Bernie Ecclestone told a U.K. court that payments he made to a banker before the sale of a controlling stake in Formula One were the result his being “shaken down” and had nothing to do with his role as chief executive officer of the racing series.
Ecclestone was asked whether he denied making the payments to newspapers and the Formula One board in 2011 after Gerhard Gribkowsky was arrested on suspicion of receiving bribes. “This issue was nothing to do with anyone but Mr. Gribkowsky and myself,” he said today. “I was being shaken down.”
German media company Constantin Medien AG is suing Ecclestone in London over allegations he bribed Gribkowsky to ensure the 47 percent stake was sold to his favored bidder, CVC Capital Partners Ltd., in 2005 for $814 million. Constantin claims it lost as much as $171 million because the deal undervalued the racing series.
Ecclestone is facing criminal charges in Germany and an investigation by Swiss prosecutors into the deal. Gribkowsky was convicted in Munich of receiving a bribe last year and is serving 8 ½ years in prison.
Ecclestone had told a newspaper in 2011 the bribery allegations were “absolute nonsense,” said Philip Marshall, a lawyer for Constantin.
The 83-year-old billionaire today admitted making payments and denied being dishonest when asked about it afterward.
“I was more concerned with this whole matter being kept out of the public” because of Gribkowsky’s threats to tell British tax authorities about a family trust, Ecclestone said. He said he told the truth to journalists, Formula One executives and investigators from CVC.
Ecclestone is worth at least $2.8 billion, according to Bloomberg Billionaires Index. This excludes the value of Bambino Holdings Ltd., the multi-billion dollar trust that Ecclestone said Gribkowsky threatened to tell tax officials about and that is held for his ex-wife and children.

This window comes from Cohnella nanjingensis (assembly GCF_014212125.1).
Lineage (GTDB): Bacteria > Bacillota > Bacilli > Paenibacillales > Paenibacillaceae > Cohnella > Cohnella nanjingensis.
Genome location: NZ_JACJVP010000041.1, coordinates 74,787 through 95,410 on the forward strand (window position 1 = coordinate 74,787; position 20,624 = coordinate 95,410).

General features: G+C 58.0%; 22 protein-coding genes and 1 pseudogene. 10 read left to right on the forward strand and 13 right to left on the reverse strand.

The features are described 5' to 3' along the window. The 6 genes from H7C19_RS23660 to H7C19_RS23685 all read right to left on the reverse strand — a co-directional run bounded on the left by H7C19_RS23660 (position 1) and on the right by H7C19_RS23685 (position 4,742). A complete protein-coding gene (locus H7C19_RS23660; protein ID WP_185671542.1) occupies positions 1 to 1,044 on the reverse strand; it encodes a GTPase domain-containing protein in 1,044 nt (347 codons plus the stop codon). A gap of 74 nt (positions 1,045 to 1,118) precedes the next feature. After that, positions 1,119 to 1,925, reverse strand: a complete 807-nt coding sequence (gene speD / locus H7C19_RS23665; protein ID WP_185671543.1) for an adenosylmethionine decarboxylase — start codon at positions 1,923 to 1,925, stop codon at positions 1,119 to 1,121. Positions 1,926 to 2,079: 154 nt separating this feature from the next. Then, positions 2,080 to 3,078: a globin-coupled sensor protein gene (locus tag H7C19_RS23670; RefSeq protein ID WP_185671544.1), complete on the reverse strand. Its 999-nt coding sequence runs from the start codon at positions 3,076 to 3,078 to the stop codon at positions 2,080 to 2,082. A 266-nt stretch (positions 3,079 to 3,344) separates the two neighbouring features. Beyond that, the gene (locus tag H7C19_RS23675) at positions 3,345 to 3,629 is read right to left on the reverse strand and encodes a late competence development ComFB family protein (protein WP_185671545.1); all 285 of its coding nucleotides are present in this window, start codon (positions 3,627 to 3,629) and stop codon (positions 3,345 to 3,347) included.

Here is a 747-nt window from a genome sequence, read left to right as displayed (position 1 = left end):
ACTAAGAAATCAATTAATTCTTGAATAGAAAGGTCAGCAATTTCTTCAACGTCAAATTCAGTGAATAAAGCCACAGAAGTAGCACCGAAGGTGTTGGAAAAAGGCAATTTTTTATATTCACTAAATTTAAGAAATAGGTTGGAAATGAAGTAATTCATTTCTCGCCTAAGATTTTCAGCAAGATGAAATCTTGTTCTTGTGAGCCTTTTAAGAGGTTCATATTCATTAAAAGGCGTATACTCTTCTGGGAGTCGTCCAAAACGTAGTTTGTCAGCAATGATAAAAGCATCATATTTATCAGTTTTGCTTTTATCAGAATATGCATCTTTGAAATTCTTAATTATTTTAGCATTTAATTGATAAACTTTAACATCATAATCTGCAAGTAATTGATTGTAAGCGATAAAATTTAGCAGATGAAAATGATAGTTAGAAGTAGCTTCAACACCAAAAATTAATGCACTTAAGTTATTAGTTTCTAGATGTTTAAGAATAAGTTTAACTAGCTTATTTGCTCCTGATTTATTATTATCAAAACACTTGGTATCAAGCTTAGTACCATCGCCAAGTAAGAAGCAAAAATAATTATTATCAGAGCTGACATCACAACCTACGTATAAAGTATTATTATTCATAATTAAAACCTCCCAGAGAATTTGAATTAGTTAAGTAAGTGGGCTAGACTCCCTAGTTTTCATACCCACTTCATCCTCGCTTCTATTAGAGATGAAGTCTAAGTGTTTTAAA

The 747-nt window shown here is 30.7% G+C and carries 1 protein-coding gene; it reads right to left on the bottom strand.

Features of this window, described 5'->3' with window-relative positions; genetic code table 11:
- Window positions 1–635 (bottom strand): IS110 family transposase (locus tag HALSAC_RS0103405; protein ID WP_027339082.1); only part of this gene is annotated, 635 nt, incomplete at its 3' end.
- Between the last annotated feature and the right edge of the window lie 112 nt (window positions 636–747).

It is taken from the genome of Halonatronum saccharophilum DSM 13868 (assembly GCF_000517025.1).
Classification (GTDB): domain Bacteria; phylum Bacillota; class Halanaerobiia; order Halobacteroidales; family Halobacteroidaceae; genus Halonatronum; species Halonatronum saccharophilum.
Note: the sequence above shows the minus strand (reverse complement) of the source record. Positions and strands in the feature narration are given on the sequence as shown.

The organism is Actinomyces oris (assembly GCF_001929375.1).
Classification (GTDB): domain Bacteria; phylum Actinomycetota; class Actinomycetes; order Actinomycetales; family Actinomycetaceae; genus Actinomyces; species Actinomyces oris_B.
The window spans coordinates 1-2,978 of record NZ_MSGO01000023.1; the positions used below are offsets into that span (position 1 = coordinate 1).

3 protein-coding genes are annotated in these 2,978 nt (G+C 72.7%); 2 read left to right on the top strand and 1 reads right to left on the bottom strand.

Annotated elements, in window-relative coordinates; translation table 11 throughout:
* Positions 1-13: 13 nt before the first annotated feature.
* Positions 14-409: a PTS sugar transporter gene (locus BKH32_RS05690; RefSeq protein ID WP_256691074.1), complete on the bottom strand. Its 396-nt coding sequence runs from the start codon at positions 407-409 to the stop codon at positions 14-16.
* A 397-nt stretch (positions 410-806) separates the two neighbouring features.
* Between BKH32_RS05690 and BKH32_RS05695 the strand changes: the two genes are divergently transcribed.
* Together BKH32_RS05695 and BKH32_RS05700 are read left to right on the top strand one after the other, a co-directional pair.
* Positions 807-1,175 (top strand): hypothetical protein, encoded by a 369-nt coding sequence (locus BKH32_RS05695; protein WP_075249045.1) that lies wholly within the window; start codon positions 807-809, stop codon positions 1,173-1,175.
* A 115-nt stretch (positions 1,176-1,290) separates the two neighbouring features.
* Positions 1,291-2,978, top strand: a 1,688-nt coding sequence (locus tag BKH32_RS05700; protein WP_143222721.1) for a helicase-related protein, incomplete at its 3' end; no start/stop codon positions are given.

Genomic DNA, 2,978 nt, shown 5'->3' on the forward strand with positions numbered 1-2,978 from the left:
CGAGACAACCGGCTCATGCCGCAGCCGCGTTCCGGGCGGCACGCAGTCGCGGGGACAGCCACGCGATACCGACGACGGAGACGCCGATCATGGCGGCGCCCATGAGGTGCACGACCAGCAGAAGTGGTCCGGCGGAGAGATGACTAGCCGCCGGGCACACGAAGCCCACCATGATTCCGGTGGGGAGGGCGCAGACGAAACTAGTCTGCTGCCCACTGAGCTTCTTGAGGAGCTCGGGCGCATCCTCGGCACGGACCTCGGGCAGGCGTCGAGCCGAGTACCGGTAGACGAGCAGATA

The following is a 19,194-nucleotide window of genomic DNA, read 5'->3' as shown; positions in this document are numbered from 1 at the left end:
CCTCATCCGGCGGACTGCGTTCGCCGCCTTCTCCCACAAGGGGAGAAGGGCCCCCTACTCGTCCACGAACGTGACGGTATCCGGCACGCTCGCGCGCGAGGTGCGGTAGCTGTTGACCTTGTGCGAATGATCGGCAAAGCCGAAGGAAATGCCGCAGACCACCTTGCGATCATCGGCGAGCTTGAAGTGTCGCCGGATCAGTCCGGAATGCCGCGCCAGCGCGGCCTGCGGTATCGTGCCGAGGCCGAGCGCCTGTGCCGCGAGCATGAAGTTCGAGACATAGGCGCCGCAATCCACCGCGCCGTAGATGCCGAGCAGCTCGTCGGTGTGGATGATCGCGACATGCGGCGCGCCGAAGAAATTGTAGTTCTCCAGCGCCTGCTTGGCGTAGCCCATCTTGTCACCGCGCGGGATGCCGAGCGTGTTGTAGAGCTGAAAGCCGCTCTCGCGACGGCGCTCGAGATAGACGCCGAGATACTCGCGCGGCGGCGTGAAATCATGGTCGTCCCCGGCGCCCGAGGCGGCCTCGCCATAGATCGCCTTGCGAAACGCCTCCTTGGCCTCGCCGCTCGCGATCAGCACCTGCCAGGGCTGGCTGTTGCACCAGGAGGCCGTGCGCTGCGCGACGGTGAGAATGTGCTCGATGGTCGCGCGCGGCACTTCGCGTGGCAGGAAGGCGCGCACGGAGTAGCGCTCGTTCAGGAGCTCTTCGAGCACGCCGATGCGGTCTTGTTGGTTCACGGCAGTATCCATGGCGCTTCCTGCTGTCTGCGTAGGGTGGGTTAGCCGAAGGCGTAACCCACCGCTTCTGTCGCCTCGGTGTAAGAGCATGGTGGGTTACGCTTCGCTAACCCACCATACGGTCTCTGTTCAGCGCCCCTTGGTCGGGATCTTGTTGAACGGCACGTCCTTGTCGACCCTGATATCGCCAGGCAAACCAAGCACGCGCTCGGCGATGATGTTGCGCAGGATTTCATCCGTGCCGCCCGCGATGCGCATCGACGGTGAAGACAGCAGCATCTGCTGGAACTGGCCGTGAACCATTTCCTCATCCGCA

The delays caused by the German and U.K. court proceedings have slowed Formula One’s progress toward a planned share sale. The racing circuit suspended plans for an initial public offering in June of last year, citing market conditions, and hasn’t resurrected the plans amid Ecclestone’s legal wrangles.
German prosecutors are waiting for a court to rule on whether they have enough evidence to take Ecclestone to trial on the bribery charges.
Ecclestone has repeatedly said the payments were made to Gribkowsky following threats that he would inform U.K. tax authorities about the family trust controlled by his then wife.
Ecclestone told the court that it wasn’t the first time he had been blackmailed and he didn’t normally go to the police. “I had made up my mind I needed to keep him quiet,” he said, referring to Gribkowsky.
To contact the reporter on this story: Kit Chellel in London at firstname.lastname@example.org
To contact the editor responsible for this story: Anthony Aarons at email@example.com